With sedentary communities wild animals kept as pets or ceremonial sacrifices-some wild animals hung around as scavengers of food and gradually were kept as protection against other predators or to aid in the hunt. Even today-in African Wildlife Preserves-wild animals hang around camps at night and scatter by day.
Top-Zebu Cattle in India Horse drawing a hay rake
About 8,000 BC man began to select, breed and domesticate and cultivate various species of plants and animals It was a slow, gradual process that occurred at different times in various places-due to climate or soil limitations it did not spread all over the world. World Population increased X16 between 8,000 BC and 4,000 BC due to increased and reliable food supply.
Iranian farmer harrowing a field with mules
Crete-a peasant plows a field with a donkey
Various kinds of maize Oxen pull a plow in Portugal
Definitions of subsistence vary-Indian and China are not shaded because farmers sell some produce in markets. In equatorial Africa and South America, subsistence allows little of this
Shifting Cultivation is usually practiced in tropical areas with poor soils-soil fertility is maintained by rotating fields-note burned stumps with corn and beans interplanted. (land cleared is called Swidden) Requires less intense farming or work-but supports a lower population density than traditional farming. To outsiders Slash and Burn appears to be destructive, wasteful and disorganized- there are no neat rows of monocrops-no carefully plowed soil- Instead there are a variety of crops grown next to each other in what appears to be a jumble.
Not only are crops interplanted, but they are planted at different times, assuring harvest over a long period of time. The variety of crops ensures that there won’t be a catastrophic loss to disease, pest or drought.
In some areas the forced changes caused famines
Agriculture part 2
The First Agricultural Revolution- Animal Domestication• Animals such as goats, pigs and sheep were domesticated about 8,000 yrs. ago.• Domesticated animals in captivity are very different from their wild counterparts.• Southeast Asia-pigs, water buffalo, chickens, ducks and geese were domesticated.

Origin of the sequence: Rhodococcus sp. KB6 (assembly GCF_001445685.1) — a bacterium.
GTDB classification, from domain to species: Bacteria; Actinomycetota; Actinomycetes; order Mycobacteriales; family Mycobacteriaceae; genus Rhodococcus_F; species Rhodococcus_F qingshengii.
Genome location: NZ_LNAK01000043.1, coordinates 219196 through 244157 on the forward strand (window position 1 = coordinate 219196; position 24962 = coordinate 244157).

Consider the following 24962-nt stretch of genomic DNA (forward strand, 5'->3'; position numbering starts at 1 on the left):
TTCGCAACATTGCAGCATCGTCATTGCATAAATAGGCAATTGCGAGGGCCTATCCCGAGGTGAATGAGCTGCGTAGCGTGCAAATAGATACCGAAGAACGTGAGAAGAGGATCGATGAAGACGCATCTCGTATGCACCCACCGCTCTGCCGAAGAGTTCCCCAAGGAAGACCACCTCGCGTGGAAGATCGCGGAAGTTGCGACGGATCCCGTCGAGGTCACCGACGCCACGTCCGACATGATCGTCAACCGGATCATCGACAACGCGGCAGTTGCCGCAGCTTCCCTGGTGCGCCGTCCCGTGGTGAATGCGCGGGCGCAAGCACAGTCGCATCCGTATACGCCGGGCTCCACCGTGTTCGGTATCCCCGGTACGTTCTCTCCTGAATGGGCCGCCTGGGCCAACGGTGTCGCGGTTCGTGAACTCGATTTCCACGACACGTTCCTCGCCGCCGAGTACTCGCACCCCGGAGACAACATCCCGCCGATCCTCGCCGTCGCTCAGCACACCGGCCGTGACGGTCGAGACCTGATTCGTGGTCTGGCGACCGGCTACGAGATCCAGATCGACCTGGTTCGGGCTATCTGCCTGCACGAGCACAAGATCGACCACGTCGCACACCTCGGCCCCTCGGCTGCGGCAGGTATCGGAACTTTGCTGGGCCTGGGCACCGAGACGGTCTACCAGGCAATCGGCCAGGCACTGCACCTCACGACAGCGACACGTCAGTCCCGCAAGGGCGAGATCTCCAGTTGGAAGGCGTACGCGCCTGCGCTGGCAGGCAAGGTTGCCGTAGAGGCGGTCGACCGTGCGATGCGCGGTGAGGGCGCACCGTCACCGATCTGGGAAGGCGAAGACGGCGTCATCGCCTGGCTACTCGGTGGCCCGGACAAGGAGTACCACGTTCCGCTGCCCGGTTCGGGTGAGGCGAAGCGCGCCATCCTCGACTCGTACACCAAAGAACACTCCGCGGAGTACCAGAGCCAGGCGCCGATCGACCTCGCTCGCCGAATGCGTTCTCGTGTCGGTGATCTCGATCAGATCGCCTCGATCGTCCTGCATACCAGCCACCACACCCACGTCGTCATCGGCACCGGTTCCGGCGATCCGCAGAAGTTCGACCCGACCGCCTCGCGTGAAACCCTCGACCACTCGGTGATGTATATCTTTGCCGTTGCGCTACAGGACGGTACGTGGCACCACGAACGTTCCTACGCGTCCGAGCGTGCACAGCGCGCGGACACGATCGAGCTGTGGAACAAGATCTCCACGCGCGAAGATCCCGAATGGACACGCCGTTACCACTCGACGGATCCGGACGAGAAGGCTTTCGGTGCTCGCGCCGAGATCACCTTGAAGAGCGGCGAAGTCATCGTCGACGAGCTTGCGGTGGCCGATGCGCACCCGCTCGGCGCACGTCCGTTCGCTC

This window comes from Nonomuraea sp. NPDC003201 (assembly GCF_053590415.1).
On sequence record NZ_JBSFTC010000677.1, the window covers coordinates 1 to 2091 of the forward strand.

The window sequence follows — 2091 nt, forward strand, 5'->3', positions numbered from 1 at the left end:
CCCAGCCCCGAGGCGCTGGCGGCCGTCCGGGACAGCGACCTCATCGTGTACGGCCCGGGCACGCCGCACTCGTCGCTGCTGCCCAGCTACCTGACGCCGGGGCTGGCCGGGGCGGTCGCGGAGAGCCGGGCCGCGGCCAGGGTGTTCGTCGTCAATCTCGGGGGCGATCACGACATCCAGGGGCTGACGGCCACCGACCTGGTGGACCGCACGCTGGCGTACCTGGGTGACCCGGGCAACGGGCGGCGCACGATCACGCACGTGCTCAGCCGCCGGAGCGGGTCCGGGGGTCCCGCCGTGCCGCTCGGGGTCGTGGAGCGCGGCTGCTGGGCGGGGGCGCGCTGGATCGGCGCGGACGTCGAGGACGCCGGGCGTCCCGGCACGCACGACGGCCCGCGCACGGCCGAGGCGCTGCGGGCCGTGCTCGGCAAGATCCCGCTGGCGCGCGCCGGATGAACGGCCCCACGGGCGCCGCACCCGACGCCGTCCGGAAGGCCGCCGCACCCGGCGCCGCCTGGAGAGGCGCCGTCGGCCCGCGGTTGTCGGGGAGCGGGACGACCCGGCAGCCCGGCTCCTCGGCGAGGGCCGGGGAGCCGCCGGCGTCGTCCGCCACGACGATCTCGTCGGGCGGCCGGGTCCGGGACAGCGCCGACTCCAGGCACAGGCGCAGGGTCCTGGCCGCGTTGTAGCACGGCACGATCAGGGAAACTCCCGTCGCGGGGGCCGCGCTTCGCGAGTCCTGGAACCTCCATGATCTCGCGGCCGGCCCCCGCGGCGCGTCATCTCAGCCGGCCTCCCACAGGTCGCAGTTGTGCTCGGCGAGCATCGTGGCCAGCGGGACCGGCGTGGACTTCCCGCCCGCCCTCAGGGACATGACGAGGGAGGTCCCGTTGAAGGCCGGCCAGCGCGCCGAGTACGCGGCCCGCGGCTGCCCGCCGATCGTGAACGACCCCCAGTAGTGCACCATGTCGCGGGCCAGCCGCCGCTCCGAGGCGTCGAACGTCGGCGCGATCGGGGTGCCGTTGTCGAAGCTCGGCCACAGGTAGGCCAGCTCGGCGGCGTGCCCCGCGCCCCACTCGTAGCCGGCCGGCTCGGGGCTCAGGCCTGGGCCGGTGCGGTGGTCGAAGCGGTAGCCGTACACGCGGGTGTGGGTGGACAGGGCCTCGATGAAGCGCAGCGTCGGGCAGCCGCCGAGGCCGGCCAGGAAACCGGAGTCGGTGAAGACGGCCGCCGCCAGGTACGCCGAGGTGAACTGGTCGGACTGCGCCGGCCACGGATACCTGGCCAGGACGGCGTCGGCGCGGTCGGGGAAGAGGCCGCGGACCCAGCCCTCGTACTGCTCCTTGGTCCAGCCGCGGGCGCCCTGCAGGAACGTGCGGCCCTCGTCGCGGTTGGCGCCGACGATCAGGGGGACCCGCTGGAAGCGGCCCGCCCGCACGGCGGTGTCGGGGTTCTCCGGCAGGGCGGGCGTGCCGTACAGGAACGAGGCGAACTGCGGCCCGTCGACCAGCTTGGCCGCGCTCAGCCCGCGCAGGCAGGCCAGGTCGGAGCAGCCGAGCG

• South Asia-cattle, elephants-but never bred in captivity,• Southwest Asia-goats, sheep and camel• Central Asia-yak, horse, goats, sheep and reindeer• Meso America and South America-llama, alpaca, pig and turkey• Africa-guinea fowl-only became herders after cattle were brought in from SW Asia• Total-only about 40 species were
World Areas of Agricultural Innovations Carl Sauer identified 11 areas where agricultural innovations occurred.
Chief Source Regions of Important Crop Plant Domestications
• World-wide most farmers are subsistence-growing Subsistence Farming just enough to feed their families.• They find building material and fuel in the natural environment-no cash economy• Small fields-intensive farming on land they often don’t own.• Methods and tools used are generally very low tech.• Found in South & Central America, Africa, South Asia, and South
On the Greek island of Crete, a peasant plows a field with a donkey
Shifting Agriculture-Slash & Burn, Patch or Milpa• Tropical areas-red soil is heavily leached.• Plot of land is cleared by burning-ash replenishes soil.• A type of crop rotation- tubers in warm tropics, grains in humid subtropics, fruit in cooler regions.• Not nomadic-central village with parcels of land worked in succession• Conserves forests & soil,
• Intertillage spreads food production over the farming season• It reduces the loss from disease or pests or drought.• It helps control soil erosion and soil depletion.• Hill planted crops have deeper root systems and tall stalks while flat earth crops are spreaders.• No expensive fertilizer, pesticides, herbicides
• Agricultural Societies are classified as: – Subsistence or Primitive – Intermediate or Traditional – Developed or Modern• Colonial Powers-Bad Points – Tried to compel subsistence farmers to modernize by charging them taxes – Made them devote valuable land to cash crops like cotton• Colonial Powers-Good Points – Conducted soil surveys – Built irrigation systems – Established lending agencies to loan money to farmers